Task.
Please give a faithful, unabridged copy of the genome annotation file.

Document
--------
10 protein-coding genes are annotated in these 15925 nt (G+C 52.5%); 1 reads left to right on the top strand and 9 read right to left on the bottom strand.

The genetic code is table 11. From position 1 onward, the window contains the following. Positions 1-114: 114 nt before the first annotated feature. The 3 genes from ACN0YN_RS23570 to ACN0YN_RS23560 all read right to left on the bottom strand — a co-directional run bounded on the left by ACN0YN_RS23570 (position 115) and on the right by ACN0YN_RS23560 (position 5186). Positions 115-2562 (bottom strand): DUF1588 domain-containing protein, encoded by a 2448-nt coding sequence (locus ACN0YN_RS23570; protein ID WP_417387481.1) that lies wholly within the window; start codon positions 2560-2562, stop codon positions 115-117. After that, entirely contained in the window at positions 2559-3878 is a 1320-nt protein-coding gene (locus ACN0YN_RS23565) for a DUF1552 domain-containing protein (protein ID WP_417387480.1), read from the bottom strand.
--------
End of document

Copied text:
10 protein-coding genes are annotated in these 15925 nt (G+C 52.5%); 1 reads left to right on the top strand and 9 read right to left on the bottom strand.

The genetic code is table 11. From position 1 onward, the window contains the following. Positions 1-114: 114 nt before the first annotated feature. The 3 genes from ACN0YN_RS23570 to ACN0YN_RS23560 all read right to left on the bottom strand — a co-directional run bounded on the left by ACN0YN_RS23570 (position 115) and on the right by ACN0YN_RS23560 (position 5186). Positions 115-2562 (bottom strand): DUF1588 domain-containing protein, encoded by a 2448-nt coding sequence (locus ACN0YN_RS23570; protein ID WP_417387481.1) that lies wholly within the window; start codon positions 2560-2562, stop codon positions 115-117. After that, entirely contained in the window at positions 2559-3878 is a 1320-nt protein-coding gene (locus ACN0YN_RS23565) for a DUF1552 domain-containing protein (protein ID WP_417387480.1), read from the bottom strand.